Publishers have right to protect their territory (Comment)

March 11th, 2011 - 12:21 pm ICT by IANS  

The proposed copyright amendment bill, 2010, contains a proviso stating that “a copy of a work published in any country outside India with the permission of the author of the work and imported from that country into India shall not be deemed to be an infringing copy”.

The proposal has thrown the publishing industry in India out of gear, giving rise to heated debates between publishers and a coterie of intellectual property rights (IPR) lawyers (in favour of an abstract theory of what they think copyright should rightfully be) on various forums — newspapers and online - turning them into blog warriors overnight.

Though they were not consulted in detail, towards the later stages publishers have made representations to the powers that be. They have however seen neither engagement nor any detailing of the reasoning. Ironically, it seems IPR lawyers generate the debates but discount everything their interlocutors have to say, with remarkable callousness and no verification.

The publishers don’t really need to counter them but are doing so because people should not be misled by warped ideas and theories.
The inherent “because-we-say-so” attitude from the lawyers in any conversation so far has been rather irksome.

Some gross misconceptions:

The authors will benefit;
The remainders will not flood the market;
Exports will not be affected;
Publishers are resistant to competition;
Publishers are being protectionist;
All publishers are villains; they offer a raw deal to their authors;
Parallel importation will bring down the prices of books;
This must be about foreign publishers gaining.

The lawyers are not convinced by the publishers’ arguments simply because they refuse to be convinced. We seem to be pitted against legal jargonauts and amazing new levels of jargonautery every day. And, ironically, it’s the publishers who’re accused of being “sanctimonious”.

There are two levels where proviso 2m in the bill poses a problem: parallel imports and parallel exports. The way the clause has been worded, the meaning is ambiguous. One set of lawyers believes allowing parallel importation does not imply allowing parallel exportation as well. The other set of lawyers believes it does.

And if that happens, it’ll be a huge blow to educational textbooks, most of which are marked down by 70-90 percent, especially for India, while trade books are marked down by 30-35 percent. At the moment there is an illegal trickle of low-priced editions (LPEs) to the US and Britain (the countries that license these special editions to Indian companies).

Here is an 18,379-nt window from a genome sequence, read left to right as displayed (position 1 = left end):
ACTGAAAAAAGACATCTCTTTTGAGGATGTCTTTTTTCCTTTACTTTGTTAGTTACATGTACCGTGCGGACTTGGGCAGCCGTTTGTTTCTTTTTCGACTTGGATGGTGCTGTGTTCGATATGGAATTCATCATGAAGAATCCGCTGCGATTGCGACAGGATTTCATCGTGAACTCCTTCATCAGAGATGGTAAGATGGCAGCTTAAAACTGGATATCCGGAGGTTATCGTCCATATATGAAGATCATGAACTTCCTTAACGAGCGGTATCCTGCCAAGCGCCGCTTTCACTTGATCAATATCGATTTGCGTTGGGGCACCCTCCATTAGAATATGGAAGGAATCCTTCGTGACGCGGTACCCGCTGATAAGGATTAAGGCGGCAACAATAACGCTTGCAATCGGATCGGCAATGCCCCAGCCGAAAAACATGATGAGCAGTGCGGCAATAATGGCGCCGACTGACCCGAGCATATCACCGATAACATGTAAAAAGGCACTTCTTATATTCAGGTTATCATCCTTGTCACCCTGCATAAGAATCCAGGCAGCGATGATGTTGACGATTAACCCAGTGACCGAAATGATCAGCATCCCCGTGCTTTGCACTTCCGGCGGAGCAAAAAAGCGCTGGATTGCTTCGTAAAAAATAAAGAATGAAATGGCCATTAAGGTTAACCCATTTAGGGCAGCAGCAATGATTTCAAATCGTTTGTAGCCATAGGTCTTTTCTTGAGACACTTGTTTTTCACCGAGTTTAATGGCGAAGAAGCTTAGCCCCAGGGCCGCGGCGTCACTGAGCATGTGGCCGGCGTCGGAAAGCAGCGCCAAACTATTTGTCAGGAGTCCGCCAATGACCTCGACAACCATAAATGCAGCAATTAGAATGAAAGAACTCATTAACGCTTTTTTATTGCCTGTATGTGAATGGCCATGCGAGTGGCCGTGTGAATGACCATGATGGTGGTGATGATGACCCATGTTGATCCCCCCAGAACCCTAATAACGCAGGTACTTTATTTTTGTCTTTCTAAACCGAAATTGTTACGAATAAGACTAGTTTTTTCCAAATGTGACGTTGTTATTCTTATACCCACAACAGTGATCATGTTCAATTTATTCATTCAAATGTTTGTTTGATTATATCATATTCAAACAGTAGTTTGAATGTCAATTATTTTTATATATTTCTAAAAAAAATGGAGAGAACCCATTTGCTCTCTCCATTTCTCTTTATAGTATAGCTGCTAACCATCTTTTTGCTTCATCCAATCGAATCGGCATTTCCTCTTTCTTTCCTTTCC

Abroad, educational textbooks are sold by a more scattered network ranging from campus stores to wholesalers, to jobbers, to a large chunk online. The huge price differential (cost arbitrage) incites leakage — both here and there. It’s against the law in Britain and the US, so the original publishers can sue the people infringing, once they find them.

If this law is passed, the trickle will become a flood because it’ll legalise this activity. A catastrophe really because those countries will certainly not welcome LPEs of their own titles into their own territories. And, even if they find the infringing editions, they wouldn’t be able to do anything about it because it would be legal in India.

So they’ll do the easiest thing. They’ll simply cancel the licences to India. Who’s the loser here?

No, they will not make the effort to do an edition for India directly, simply because it’s not worth the effort. The Indian market on an average is still only two to three percent of any major foreign educational publisher. Why would they jeopardise their home market for the sake of a 2-3 percent Indian market? Pearson UK is already threatening to do that if this law takes effect.

There is a certain difference between protection and protectionism. The publishers are well within their rights to protect their territory. All the ‘competition’ is already here. Infringing editions do not qualify as ‘competition’.

A jaundiced view is a travesty of the justice, fairness and democracy the lawyers and policymakers claim to uphold.

(11-03-2011- The writer is publisher, Gyaana Books, Delhi. The views expressed here are personal. She can be contacted at divya@gyaanabooks.com)

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